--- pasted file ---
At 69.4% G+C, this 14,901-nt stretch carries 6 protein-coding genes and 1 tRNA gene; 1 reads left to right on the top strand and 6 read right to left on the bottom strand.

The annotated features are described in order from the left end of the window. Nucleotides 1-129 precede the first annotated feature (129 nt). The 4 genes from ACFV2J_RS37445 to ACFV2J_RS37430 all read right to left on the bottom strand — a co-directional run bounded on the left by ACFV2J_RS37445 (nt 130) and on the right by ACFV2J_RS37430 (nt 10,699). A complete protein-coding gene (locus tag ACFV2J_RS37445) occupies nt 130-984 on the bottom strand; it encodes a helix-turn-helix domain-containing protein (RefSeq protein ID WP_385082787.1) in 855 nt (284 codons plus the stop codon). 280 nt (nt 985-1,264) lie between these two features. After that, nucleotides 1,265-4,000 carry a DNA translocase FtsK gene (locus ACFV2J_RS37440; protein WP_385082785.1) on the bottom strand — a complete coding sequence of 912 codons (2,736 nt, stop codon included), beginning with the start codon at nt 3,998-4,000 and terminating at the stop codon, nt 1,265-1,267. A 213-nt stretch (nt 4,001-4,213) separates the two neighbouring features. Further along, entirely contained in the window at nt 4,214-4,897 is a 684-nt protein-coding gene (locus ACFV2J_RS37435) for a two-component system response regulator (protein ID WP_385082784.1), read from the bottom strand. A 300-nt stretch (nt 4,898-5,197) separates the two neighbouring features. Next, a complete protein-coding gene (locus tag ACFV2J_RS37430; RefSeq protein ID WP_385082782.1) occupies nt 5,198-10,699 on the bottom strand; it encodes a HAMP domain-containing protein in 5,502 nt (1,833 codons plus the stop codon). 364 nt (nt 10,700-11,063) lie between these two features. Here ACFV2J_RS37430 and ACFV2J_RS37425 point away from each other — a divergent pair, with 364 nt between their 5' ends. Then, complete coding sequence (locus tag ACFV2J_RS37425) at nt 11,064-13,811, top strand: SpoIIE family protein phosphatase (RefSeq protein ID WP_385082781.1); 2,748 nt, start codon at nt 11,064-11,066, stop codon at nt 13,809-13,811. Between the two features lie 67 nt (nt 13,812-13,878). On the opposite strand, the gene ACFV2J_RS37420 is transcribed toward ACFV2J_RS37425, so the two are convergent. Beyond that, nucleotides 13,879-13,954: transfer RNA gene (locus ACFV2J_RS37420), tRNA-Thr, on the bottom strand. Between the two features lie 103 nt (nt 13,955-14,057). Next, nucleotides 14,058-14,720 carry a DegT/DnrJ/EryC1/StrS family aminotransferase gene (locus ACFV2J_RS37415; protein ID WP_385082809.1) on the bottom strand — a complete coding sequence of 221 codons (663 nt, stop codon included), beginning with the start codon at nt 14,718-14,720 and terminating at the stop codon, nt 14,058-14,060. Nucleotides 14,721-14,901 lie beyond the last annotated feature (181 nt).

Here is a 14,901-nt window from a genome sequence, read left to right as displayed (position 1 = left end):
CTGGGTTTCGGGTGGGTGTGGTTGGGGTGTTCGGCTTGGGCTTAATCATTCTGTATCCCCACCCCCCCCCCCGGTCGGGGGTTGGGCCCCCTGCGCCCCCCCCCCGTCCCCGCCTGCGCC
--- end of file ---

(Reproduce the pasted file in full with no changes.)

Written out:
At 69.4% G+C, this 14,901-nt stretch carries 6 protein-coding genes and 1 tRNA gene; 1 reads left to right on the top strand and 6 read right to left on the bottom strand.

The annotated features are described in order from the left end of the window. Nucleotides 1-129 precede the first annotated feature (129 nt). The 4 genes from ACFV2J_RS37445 to ACFV2J_RS37430 all read right to left on the bottom strand — a co-directional run bounded on the left by ACFV2J_RS37445 (nt 130) and on the right by ACFV2J_RS37430 (nt 10,699). A complete protein-coding gene (locus tag ACFV2J_RS37445) occupies nt 130-984 on the bottom strand; it encodes a helix-turn-helix domain-containing protein (RefSeq protein ID WP_385082787.1) in 855 nt (284 codons plus the stop codon). 280 nt (nt 985-1,264) lie between these two features. After that, nucleotides 1,265-4,000 carry a DNA translocase FtsK gene (locus ACFV2J_RS37440; protein WP_385082785.1) on the bottom strand — a complete coding sequence of 912 codons (2,736 nt, stop codon included), beginning with the start codon at nt 3,998-4,000 and terminating at the stop codon, nt 1,265-1,267. A 213-nt stretch (nt 4,001-4,213) separates the two neighbouring features. Further along, entirely contained in the window at nt 4,214-4,897 is a 684-nt protein-coding gene (locus ACFV2J_RS37435) for a two-component system response regulator (protein ID WP_385082784.1), read from the bottom strand. A 300-nt stretch (nt 4,898-5,197) separates the two neighbouring features. Next, a complete protein-coding gene (locus tag ACFV2J_RS37430; RefSeq protein ID WP_385082782.1) occupies nt 5,198-10,699 on the bottom strand; it encodes a HAMP domain-containing protein in 5,502 nt (1,833 codons plus the stop codon). 364 nt (nt 10,700-11,063) lie between these two features. Here ACFV2J_RS37430 and ACFV2J_RS37425 point away from each other — a divergent pair, with 364 nt between their 5' ends. Then, complete coding sequence (locus tag ACFV2J_RS37425) at nt 11,064-13,811, top strand: SpoIIE family protein phosphatase (RefSeq protein ID WP_385082781.1); 2,748 nt, start codon at nt 11,064-11,066, stop codon at nt 13,809-13,811. Between the two features lie 67 nt (nt 13,812-13,878). On the opposite strand, the gene ACFV2J_RS37420 is transcribed toward ACFV2J_RS37425, so the two are convergent. Beyond that, nucleotides 13,879-13,954: transfer RNA gene (locus ACFV2J_RS37420), tRNA-Thr, on the bottom strand. Between the two features lie 103 nt (nt 13,955-14,057). Next, nucleotides 14,058-14,720 carry a DegT/DnrJ/EryC1/StrS family aminotransferase gene (locus ACFV2J_RS37415; protein ID WP_385082809.1) on the bottom strand — a complete coding sequence of 221 codons (663 nt, stop codon included), beginning with the start codon at nt 14,718-14,720 and terminating at the stop codon, nt 14,058-14,060. Nucleotides 14,721-14,901 lie beyond the last annotated feature (181 nt).

Here is a 14,901-nt window from a genome sequence, read left to right as displayed (position 1 = left end):
CTGGGTTTCGGGTGGGTGTGGTTGGGGTGTTCGGCTTGGGCTTAATCATTCTGTATCCCCACCCCCCCCCCCGGTCGGGGGTTGGGCCCCCTGCGCCCCCCCCCCGTCCCCGCCTGCGCC